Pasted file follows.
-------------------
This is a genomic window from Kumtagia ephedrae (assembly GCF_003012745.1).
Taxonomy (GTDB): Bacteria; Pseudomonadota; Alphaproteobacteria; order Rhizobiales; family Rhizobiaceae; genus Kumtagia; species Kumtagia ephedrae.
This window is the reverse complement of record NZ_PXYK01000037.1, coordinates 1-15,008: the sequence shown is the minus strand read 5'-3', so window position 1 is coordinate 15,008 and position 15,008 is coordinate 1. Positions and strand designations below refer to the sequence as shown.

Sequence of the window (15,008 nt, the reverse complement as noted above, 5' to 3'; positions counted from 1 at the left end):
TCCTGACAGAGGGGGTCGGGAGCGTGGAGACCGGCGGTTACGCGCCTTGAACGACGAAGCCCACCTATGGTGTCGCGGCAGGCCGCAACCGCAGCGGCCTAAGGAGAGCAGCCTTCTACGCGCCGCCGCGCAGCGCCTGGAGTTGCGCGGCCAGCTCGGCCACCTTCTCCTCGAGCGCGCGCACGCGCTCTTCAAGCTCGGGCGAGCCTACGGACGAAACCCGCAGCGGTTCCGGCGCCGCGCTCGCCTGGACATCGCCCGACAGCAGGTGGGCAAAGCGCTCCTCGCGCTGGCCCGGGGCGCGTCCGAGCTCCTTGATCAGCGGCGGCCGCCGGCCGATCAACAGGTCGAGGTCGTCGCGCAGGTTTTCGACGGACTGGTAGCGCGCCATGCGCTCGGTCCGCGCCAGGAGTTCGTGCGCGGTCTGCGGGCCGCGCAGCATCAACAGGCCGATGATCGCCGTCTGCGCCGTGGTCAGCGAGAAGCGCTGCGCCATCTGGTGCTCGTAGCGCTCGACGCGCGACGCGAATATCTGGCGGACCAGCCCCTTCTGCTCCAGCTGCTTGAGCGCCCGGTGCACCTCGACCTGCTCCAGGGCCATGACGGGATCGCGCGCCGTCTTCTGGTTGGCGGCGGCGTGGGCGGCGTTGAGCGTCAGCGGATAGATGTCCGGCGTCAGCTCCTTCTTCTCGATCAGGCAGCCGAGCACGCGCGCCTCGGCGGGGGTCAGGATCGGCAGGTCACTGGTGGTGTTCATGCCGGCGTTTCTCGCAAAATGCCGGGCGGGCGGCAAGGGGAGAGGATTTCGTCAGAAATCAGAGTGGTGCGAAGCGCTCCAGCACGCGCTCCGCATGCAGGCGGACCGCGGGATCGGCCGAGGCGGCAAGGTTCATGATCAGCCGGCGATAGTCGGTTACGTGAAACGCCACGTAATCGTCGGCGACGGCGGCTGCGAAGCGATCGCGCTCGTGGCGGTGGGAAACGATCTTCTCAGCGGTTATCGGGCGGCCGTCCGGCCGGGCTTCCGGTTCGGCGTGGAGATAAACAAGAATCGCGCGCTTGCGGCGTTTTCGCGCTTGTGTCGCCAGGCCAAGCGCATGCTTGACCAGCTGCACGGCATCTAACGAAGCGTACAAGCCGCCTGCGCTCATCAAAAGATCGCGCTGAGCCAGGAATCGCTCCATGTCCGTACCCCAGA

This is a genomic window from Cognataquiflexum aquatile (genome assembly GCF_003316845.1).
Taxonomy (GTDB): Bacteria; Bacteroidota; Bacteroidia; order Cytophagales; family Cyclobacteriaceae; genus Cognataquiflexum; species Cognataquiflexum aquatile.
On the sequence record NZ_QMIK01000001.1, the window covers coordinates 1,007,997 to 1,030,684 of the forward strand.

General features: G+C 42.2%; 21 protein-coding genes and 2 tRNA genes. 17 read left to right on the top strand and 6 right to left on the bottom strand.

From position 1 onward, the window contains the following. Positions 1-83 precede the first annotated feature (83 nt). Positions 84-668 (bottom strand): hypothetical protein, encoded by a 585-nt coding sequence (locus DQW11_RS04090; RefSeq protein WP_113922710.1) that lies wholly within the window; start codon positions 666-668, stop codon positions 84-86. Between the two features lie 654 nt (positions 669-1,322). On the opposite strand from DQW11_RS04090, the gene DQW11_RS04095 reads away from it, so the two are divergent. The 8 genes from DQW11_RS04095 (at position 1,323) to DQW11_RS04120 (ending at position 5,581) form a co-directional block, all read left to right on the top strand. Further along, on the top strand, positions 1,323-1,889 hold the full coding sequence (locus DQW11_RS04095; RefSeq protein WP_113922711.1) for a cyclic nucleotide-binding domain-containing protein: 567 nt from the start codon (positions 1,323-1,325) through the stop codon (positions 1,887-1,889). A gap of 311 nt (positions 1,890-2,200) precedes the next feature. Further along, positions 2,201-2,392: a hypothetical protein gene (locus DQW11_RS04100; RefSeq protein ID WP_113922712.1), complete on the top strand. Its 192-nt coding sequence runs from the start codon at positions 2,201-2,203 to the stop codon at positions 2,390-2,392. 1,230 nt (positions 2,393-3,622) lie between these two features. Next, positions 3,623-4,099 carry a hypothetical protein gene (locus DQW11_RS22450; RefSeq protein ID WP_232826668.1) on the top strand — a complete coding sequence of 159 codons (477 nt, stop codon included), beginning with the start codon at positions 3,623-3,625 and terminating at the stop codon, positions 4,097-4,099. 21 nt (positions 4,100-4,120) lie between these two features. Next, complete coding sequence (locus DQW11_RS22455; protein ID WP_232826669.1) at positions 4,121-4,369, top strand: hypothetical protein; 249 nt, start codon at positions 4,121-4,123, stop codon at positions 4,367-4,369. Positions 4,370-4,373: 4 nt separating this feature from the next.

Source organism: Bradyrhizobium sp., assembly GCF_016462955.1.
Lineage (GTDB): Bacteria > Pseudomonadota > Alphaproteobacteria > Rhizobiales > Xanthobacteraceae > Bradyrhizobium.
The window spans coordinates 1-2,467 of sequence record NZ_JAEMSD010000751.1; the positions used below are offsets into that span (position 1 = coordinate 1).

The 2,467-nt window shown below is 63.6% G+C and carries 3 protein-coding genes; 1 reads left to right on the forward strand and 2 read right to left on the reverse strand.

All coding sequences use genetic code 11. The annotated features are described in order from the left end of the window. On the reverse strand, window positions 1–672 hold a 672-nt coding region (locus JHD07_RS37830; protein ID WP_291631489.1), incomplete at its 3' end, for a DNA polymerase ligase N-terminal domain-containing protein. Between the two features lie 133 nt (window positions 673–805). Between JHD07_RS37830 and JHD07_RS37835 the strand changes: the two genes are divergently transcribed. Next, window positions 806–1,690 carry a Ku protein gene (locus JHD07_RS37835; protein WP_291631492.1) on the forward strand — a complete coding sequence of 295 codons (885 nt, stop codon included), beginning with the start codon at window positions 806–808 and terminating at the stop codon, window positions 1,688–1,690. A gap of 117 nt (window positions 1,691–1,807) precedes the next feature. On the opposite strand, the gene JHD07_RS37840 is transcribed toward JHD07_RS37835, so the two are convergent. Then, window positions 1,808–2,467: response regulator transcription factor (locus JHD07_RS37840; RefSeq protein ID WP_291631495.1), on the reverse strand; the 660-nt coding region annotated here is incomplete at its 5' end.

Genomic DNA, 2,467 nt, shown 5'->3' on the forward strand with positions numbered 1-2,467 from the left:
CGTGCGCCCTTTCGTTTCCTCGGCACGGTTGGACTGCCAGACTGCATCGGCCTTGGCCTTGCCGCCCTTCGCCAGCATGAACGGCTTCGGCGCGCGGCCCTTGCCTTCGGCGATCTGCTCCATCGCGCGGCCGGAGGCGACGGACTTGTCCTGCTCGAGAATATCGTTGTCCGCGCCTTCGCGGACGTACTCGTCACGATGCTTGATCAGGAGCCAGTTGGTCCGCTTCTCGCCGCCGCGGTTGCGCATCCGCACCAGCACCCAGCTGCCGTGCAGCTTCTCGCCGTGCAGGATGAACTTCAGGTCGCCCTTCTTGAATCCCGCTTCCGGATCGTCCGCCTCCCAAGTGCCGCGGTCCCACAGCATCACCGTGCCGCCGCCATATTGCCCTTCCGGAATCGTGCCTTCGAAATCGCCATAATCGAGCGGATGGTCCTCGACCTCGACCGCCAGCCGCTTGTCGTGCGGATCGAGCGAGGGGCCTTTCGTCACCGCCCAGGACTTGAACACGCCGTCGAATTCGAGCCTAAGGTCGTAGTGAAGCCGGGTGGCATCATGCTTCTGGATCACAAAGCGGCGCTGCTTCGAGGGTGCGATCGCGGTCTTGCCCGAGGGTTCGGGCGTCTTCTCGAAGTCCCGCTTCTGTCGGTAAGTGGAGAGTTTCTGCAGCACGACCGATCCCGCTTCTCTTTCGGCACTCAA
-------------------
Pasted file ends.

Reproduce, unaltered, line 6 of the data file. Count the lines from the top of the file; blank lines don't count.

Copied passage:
This is a genomic window from Cognataquiflexum aquatile (genome assembly GCF_003316845.1).